Spamming your Twitter followers with links to diet sites, specious videos, or links to "pics"? You're not alone.
From the slew of sketchy Direct Messages we've received from our followers and the numerous apologies popping up in our Twitter timeline, it seems that a large number of Twitter users have been compromised by spammers who are hijacking their accounts to share links to malicious sites.
What can you do if your account has been hacked? Twitter's Help Center has a helpful guide to four steps you should take (Visit Twitter's Help Center for more detailed instructions).
First, change your password by selecting "Settings" from the dropdown menu next to your account name, which is listed on the top right on Twitter.com, then navigating to the "Password" tab.
Next, make sure you've turned off access to your account for any suspicious-looking or unknown third-party applications. You can revoke access to any apps linked to your account under the "Applications" tab in the "Settings" page. Next, because you've changed your password, you'll need to enter your updated password in any third-party applications you do want to have access to your account, such as Instagram or Twitter for iPhone.
After this, Twitter advises users to delete any tweets or Direct Messages that may have been sent while their account was compromised (Sending an apology to your followers and/or a warning not to click on any dangerous links you may have tweeted out is optional).
There are also numerous precautions that you can take to ensure your account isn't hacked in the first place, something that often occurs because an untrustworthy third-party has managed to obtain your login information. Check out Twitter's Safety Center for a guide to "safe tweeting," and follow the official @Safety account for updates.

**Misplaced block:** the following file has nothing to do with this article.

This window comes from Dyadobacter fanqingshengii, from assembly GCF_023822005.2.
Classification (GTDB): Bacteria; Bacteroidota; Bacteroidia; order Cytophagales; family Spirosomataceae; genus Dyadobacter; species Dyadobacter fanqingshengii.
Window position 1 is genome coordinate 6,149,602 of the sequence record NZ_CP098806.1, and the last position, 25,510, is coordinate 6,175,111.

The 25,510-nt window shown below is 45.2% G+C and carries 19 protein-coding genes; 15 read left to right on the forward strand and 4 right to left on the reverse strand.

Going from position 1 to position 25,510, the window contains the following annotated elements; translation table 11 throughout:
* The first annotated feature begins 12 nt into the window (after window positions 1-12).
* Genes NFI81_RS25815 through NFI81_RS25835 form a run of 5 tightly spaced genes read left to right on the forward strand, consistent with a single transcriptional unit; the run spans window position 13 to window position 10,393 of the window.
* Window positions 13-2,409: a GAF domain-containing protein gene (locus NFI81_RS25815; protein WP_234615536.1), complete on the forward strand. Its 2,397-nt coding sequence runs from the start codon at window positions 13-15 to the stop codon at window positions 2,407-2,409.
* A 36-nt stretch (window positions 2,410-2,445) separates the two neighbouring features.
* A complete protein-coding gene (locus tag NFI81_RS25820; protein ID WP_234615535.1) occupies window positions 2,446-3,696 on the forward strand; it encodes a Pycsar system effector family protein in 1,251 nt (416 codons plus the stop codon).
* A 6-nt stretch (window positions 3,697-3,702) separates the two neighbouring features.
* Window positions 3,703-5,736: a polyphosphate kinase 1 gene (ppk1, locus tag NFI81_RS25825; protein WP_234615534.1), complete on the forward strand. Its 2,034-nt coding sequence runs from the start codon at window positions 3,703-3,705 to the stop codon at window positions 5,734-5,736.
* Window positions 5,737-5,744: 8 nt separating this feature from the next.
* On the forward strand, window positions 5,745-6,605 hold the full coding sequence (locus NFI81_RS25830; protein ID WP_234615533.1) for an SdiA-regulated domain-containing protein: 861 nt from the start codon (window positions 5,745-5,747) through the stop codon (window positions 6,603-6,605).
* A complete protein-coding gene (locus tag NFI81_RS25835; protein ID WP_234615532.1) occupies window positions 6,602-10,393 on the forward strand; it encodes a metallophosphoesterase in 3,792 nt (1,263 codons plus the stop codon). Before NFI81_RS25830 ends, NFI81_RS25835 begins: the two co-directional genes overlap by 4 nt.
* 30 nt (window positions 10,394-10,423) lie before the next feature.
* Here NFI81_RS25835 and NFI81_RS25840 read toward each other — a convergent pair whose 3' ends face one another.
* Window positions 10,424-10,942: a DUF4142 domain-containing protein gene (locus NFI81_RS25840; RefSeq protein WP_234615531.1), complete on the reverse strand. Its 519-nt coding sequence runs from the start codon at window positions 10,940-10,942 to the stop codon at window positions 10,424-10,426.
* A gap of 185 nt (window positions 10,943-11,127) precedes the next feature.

Generally speaking, if someone you follow sends a tweet that seems highly out of character (i.e. "Someone is posting a pic of you all over twitter ;( link2pic here" isn't what I'd expect from my friend Julie), you should be wary of clicking on the link that's included.
Malicious third parties often attempt to trick users by using shortened links that disguise the nature of the site they're directing people to.
In an effort to crack down on this, Twitter recently introduced its own URL shortener on Twitter.com that preserves the first few characters of a domain so that people can have a sense of what site they're being sent to before they click a link. For example, a link shortened via Twitter.com would read "bbc.co.uk/news/technolog…" instead of "http://goo.gl/oTzoc" or "http://bbc.in/q8U5GH."
Users should also be choosy when it comes to entering their passwords on third-party sites and apps. Always check the URL of the site before you enter your login information--phishing sites often attempt to trick people into giving up personal information by replicating the color, theme and layout of legitimate websites (see Twittter.com, for example--but beware what you share).